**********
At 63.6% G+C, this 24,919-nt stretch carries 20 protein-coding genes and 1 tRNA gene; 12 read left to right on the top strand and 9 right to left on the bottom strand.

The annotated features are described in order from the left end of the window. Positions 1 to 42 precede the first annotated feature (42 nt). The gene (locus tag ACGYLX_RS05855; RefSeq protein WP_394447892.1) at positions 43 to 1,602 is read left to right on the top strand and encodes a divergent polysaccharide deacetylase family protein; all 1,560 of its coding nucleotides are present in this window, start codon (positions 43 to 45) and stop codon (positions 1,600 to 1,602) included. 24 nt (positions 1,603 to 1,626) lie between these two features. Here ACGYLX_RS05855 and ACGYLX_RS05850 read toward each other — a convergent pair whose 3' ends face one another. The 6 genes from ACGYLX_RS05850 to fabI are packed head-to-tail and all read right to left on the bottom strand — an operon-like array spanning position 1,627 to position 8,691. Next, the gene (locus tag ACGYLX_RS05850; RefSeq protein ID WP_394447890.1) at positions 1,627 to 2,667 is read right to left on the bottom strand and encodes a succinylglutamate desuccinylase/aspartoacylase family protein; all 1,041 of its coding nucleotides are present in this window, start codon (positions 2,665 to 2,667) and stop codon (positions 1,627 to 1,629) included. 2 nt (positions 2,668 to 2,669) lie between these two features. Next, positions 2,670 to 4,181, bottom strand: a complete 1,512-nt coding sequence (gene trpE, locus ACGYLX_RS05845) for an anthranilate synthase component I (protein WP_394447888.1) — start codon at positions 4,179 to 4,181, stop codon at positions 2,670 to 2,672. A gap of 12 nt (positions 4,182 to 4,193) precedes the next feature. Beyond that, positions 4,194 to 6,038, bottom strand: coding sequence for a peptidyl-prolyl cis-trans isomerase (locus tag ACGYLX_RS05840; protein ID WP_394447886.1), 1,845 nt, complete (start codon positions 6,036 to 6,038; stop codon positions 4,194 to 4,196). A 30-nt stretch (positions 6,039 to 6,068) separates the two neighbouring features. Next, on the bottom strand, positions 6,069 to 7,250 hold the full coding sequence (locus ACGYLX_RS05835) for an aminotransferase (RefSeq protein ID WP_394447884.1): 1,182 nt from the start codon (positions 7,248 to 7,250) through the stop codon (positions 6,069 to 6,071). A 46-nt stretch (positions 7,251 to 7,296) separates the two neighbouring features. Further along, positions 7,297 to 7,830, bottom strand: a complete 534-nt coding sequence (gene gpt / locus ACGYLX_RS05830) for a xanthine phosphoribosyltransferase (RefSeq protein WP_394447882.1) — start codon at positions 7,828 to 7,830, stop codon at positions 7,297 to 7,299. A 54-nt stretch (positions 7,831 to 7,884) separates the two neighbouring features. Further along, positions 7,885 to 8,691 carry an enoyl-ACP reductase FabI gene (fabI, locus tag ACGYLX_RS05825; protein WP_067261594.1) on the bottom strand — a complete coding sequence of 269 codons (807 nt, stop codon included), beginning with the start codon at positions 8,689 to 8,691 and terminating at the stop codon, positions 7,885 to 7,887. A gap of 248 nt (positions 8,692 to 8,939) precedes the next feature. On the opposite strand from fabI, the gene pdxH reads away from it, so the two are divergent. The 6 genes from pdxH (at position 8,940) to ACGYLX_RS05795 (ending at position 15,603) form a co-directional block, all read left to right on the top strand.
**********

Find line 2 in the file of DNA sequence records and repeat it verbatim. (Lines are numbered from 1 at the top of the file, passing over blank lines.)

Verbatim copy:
The annotated features are described in order from the left end of the window. Positions 1 to 42 precede the first annotated feature (42 nt). The gene (locus tag ACGYLX_RS05855; RefSeq protein WP_394447892.1) at positions 43 to 1,602 is read left to right on the top strand and encodes a divergent polysaccharide deacetylase family protein; all 1,560 of its coding nucleotides are present in this window, start codon (positions 43 to 45) and stop codon (positions 1,600 to 1,602) included. 24 nt (positions 1,603 to 1,626) lie between these two features. Here ACGYLX_RS05855 and ACGYLX_RS05850 read toward each other — a convergent pair whose 3' ends face one another. The 6 genes from ACGYLX_RS05850 to fabI are packed head-to-tail and all read right to left on the bottom strand — an operon-like array spanning position 1,627 to position 8,691. Next, the gene (locus tag ACGYLX_RS05850; RefSeq protein ID WP_394447890.1) at positions 1,627 to 2,667 is read right to left on the bottom strand and encodes a succinylglutamate desuccinylase/aspartoacylase family protein; all 1,041 of its coding nucleotides are present in this window, start codon (positions 2,665 to 2,667) and stop codon (positions 1,627 to 1,629) included. 2 nt (positions 2,668 to 2,669) lie between these two features. Next, positions 2,670 to 4,181, bottom strand: a complete 1,512-nt coding sequence (gene trpE, locus ACGYLX_RS05845) for an anthranilate synthase component I (protein WP_394447888.1) — start codon at positions 4,179 to 4,181, stop codon at positions 2,670 to 2,672. A gap of 12 nt (positions 4,182 to 4,193) precedes the next feature. Beyond that, positions 4,194 to 6,038, bottom strand: coding sequence for a peptidyl-prolyl cis-trans isomerase (locus tag ACGYLX_RS05840; protein ID WP_394447886.1), 1,845 nt, complete (start codon positions 6,036 to 6,038; stop codon positions 4,194 to 4,196). A 30-nt stretch (positions 6,039 to 6,068) separates the two neighbouring features. Next, on the bottom strand, positions 6,069 to 7,250 hold the full coding sequence (locus ACGYLX_RS05835) for an aminotransferase (RefSeq protein ID WP_394447884.1): 1,182 nt from the start codon (positions 7,248 to 7,250) through the stop codon (positions 6,069 to 6,071). A 46-nt stretch (positions 7,251 to 7,296) separates the two neighbouring features. Further along, positions 7,297 to 7,830, bottom strand: a complete 534-nt coding sequence (gene gpt / locus ACGYLX_RS05830) for a xanthine phosphoribosyltransferase (RefSeq protein WP_394447882.1) — start codon at positions 7,828 to 7,830, stop codon at positions 7,297 to 7,299. A 54-nt stretch (positions 7,831 to 7,884) separates the two neighbouring features. Further along, positions 7,885 to 8,691 carry an enoyl-ACP reductase FabI gene (fabI, locus tag ACGYLX_RS05825; protein WP_067261594.1) on the bottom strand — a complete coding sequence of 269 codons (807 nt, stop codon included), beginning with the start codon at positions 8,689 to 8,691 and terminating at the stop codon, positions 7,885 to 7,887. A gap of 248 nt (positions 8,692 to 8,939) precedes the next feature. On the opposite strand from fabI, the gene pdxH reads away from it, so the two are divergent. The 6 genes from pdxH (at position 8,940) to ACGYLX_RS05795 (ending at position 15,603) form a co-directional block, all read left to right on the top strand.